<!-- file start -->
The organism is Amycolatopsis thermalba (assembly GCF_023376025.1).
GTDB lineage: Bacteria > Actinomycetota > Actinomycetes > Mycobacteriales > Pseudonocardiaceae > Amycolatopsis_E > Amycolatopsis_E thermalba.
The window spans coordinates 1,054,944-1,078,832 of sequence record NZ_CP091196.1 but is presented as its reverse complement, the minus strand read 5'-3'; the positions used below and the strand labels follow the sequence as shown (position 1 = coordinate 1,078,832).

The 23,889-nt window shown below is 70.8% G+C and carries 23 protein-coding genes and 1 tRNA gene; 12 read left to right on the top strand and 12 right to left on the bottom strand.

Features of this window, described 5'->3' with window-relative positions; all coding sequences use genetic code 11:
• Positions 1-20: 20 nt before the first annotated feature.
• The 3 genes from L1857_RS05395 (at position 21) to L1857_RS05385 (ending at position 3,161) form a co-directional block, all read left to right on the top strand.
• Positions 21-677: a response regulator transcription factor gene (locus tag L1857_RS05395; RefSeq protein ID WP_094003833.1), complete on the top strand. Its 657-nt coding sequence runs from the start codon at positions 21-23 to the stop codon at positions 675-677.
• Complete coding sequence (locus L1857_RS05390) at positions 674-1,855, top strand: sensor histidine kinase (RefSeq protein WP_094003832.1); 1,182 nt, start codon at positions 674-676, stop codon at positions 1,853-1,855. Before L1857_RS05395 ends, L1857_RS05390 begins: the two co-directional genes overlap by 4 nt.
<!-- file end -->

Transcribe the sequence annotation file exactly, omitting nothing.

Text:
The organism is Amycolatopsis thermalba (assembly GCF_023376025.1).
GTDB lineage: Bacteria > Actinomycetota > Actinomycetes > Mycobacteriales > Pseudonocardiaceae > Amycolatopsis_E > Amycolatopsis_E thermalba.
The window spans coordinates 1,054,944-1,078,832 of sequence record NZ_CP091196.1 but is presented as its reverse complement, the minus strand read 5'-3'; the positions used below and the strand labels follow the sequence as shown (position 1 = coordinate 1,078,832).

The 23,889-nt window shown below is 70.8% G+C and carries 23 protein-coding genes and 1 tRNA gene; 12 read left to right on the top strand and 12 right to left on the bottom strand.

Features of this window, described 5'->3' with window-relative positions; all coding sequences use genetic code 11:
• Positions 1-20: 20 nt before the first annotated feature.
• The 3 genes from L1857_RS05395 (at position 21) to L1857_RS05385 (ending at position 3,161) form a co-directional block, all read left to right on the top strand.
• Positions 21-677: a response regulator transcription factor gene (locus tag L1857_RS05395; RefSeq protein ID WP_094003833.1), complete on the top strand. Its 657-nt coding sequence runs from the start codon at positions 21-23 to the stop codon at positions 675-677.
• Complete coding sequence (locus L1857_RS05390) at positions 674-1,855, top strand: sensor histidine kinase (RefSeq protein WP_094003832.1); 1,182 nt, start codon at positions 674-676, stop codon at positions 1,853-1,855. Before L1857_RS05395 ends, L1857_RS05390 begins: the two co-directional genes overlap by 4 nt.